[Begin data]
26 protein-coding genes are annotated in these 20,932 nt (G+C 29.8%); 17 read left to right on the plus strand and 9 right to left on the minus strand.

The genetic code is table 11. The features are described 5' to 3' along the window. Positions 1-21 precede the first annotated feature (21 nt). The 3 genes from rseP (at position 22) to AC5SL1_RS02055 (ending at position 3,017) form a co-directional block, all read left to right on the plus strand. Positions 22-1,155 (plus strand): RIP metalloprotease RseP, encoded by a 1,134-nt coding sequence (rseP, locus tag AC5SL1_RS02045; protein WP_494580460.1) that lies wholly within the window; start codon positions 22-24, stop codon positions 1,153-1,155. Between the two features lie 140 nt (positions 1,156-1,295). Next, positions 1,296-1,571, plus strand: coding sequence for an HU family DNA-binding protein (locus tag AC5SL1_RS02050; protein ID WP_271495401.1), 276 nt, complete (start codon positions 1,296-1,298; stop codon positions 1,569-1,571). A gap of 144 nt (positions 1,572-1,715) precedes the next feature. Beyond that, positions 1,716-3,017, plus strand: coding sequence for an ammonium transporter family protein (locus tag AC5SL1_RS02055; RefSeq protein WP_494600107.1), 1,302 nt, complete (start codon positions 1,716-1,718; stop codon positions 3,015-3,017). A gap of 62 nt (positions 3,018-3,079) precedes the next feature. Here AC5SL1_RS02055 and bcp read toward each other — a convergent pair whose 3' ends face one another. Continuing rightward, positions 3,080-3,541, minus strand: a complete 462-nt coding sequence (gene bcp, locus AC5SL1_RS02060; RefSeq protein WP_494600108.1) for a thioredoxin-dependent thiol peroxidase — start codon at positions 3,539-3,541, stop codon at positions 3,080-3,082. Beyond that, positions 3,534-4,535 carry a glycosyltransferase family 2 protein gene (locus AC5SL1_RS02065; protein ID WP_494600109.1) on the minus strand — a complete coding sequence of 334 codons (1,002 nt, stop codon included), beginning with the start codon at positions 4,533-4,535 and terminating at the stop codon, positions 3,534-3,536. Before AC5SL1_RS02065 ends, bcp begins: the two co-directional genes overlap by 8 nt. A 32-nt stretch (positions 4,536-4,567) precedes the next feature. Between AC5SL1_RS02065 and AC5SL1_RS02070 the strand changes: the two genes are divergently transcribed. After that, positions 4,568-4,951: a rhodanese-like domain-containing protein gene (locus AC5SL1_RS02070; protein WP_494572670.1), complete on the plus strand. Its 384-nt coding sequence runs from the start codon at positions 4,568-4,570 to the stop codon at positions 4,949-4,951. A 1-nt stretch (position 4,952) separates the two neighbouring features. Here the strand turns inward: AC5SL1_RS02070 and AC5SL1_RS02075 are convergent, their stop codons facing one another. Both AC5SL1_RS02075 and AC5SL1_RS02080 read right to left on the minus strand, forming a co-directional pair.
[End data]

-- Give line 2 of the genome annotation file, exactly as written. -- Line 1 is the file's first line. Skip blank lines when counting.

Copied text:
The genetic code is table 11. The features are described 5' to 3' along the window. Positions 1-21 precede the first annotated feature (21 nt). The 3 genes from rseP (at position 22) to AC5SL1_RS02055 (ending at position 3,017) form a co-directional block, all read left to right on the plus strand. Positions 22-1,155 (plus strand): RIP metalloprotease RseP, encoded by a 1,134-nt coding sequence (rseP, locus tag AC5SL1_RS02045; protein WP_494580460.1) that lies wholly within the window; start codon positions 22-24, stop codon positions 1,153-1,155. Between the two features lie 140 nt (positions 1,156-1,295). Next, positions 1,296-1,571, plus strand: coding sequence for an HU family DNA-binding protein (locus tag AC5SL1_RS02050; protein ID WP_271495401.1), 276 nt, complete (start codon positions 1,296-1,298; stop codon positions 1,569-1,571). A gap of 144 nt (positions 1,572-1,715) precedes the next feature. Beyond that, positions 1,716-3,017, plus strand: coding sequence for an ammonium transporter family protein (locus tag AC5SL1_RS02055; RefSeq protein WP_494600107.1), 1,302 nt, complete (start codon positions 1,716-1,718; stop codon positions 3,015-3,017). A gap of 62 nt (positions 3,018-3,079) precedes the next feature. Here AC5SL1_RS02055 and bcp read toward each other — a convergent pair whose 3' ends face one another. Continuing rightward, positions 3,080-3,541, minus strand: a complete 462-nt coding sequence (gene bcp, locus AC5SL1_RS02060; RefSeq protein WP_494600108.1) for a thioredoxin-dependent thiol peroxidase — start codon at positions 3,539-3,541, stop codon at positions 3,080-3,082. Beyond that, positions 3,534-4,535 carry a glycosyltransferase family 2 protein gene (locus AC5SL1_RS02065; protein ID WP_494600109.1) on the minus strand — a complete coding sequence of 334 codons (1,002 nt, stop codon included), beginning with the start codon at positions 4,533-4,535 and terminating at the stop codon, positions 3,534-3,536. Before AC5SL1_RS02065 ends, bcp begins: the two co-directional genes overlap by 8 nt. A 32-nt stretch (positions 4,536-4,567) precedes the next feature. Between AC5SL1_RS02065 and AC5SL1_RS02070 the strand changes: the two genes are divergently transcribed. After that, positions 4,568-4,951: a rhodanese-like domain-containing protein gene (locus AC5SL1_RS02070; protein WP_494572670.1), complete on the plus strand. Its 384-nt coding sequence runs from the start codon at positions 4,568-4,570 to the stop codon at positions 4,949-4,951. A 1-nt stretch (position 4,952) separates the two neighbouring features. Here the strand turns inward: AC5SL1_RS02070 and AC5SL1_RS02075 are convergent, their stop codons facing one another. Both AC5SL1_RS02075 and AC5SL1_RS02080 read right to left on the minus strand, forming a co-directional pair.